Reconciling the contradiction between words and actions…

My second oldest child, Noah, is quite the interesting character.  He has a sarcastic wit that is so quick and so biting that it takes a true master to keep up.  There can be no hesitation in one’s responsive quip as it belies one’s inadequacy to compete. I have almost 30 years in with this kid and am fairly fluid and quick on my feet when it comes to his wit, but even I find it tough to keep up with him some days.  Of course, I can always pull the “mother” card and roll out the eye twitch…that usually silences the room.

Thankfully, Noah is a very giving person.  Without that balance in his personality his sense-of-humor would get him killed.  Whenever Noah is way over the top and begging to be strangled, we step back and remember that this is the kid who would do anything for a family member or friend.

Noah always bemoans how wearing family time is on him.  Each one of us has some particular thing we do that drives him crazy and when we all come together it is, according to him, an orchestrated wearing down of his patience.  So on family dinners and outings after about an hour or so Noah’s patience for his crazy family starts to expire.  He starts lamenting that he can only take so much “family time” and that now he will be good for quite awhile without it.  Such was the case on Easter after the family Easter Extravaganza.  Noah lasted for about two hours before he looked like he was going to spontaneously combust.  Two hours of Cheyenne’s story telling…two hours of Sarah’s laughing…two hours of Dusty’s one-liners…two hours of Cory acting smug like a bedbug (inside joke – see this clip)…two hours of Mike trying to catch up with the years of history that go into some of the longstanding jokes and comments…two hours of me saying the type of things that make Noah roll his eyes – in total it must have felt like two hours to the sixth power.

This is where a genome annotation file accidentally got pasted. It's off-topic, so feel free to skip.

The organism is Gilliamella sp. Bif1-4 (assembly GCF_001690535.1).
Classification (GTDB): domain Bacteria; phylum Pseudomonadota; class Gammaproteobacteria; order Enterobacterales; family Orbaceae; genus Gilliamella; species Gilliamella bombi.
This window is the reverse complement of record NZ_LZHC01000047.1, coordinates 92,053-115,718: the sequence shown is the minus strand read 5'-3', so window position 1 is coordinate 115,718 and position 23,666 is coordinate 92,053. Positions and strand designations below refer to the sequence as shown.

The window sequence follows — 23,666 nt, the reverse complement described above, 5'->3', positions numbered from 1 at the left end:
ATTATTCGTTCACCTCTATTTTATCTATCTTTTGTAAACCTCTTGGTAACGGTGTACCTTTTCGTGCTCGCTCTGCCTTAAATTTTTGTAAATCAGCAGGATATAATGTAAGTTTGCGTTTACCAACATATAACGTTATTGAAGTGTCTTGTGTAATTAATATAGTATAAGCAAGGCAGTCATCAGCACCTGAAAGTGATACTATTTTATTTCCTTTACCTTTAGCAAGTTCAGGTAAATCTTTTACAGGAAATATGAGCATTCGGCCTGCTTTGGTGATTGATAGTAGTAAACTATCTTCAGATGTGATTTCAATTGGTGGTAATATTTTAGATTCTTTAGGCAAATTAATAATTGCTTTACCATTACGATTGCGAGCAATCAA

Easter was last Sunday; as such, you would think Noah would seek a reprieve from family dinner for at least a month.  One whole month to recover and mentally prepare for the next family dinner – or so you’d think.  Yet, Noah called me early in the day yesterday to tell me that he had arranged a family dinner at his sister’s house for today (less than a week since Easter).  The secondary story line here is that Noah has become quite good at arranging family dinners which others have responsibility for – he doesn’t wait for a family member to step up, instead he just kind of pushes you out there and dares you to say no to a family dinner event.  He has gotten really good at this in an evil and manipulative kind of way.

The primary story line here though is the contradiction between Noah’s words and actions – he says we drive him crazy and he could go a good long time without seeing the eclectic collection of personalities that are his family – but he is so often the instigator of family events.  The message received is that despite his protestations that we drive him crazy that he still likes to spend time with us – in short bursts.  And therein lies the reconcilation of the contradiction between Noah’s words and actions – yes we drive him crazy, but all sarcastic comments aside – he loves us.  But tis’ true, his upward limit for being with all of us together is about two hours…and if you’ve seen us all together you know – two hours is enough.

Day one thousand and thirteen of the new forty – obla di obla da

Ms. C

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About Ms. C

I teach at NDSU...but I remain a student of life with all the enthusiasm that entails. My favorite saying is, "Sometimes you have to take the leap and build your wings on the way down." In the new forty that is what I am doing...building my wings.
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3 Responses to Reconciling the contradiction between words and actions…

  1. Barbara says:

    Oh yeah–I think I love that guy! The Protesting Pickle Person–every family needs one of those to round out the recipe. Your family get-togethers sound like a blast.

  2. I was dropped on my head when I was young so I have short term memory loss, but if it is nice this weekend we should have another family get together. Plus there is only so much more time before you’re in the old folks home. So I’m trying to get as much time with you as possible so I have a good amount of evidence to put you in. Love you Mommy.

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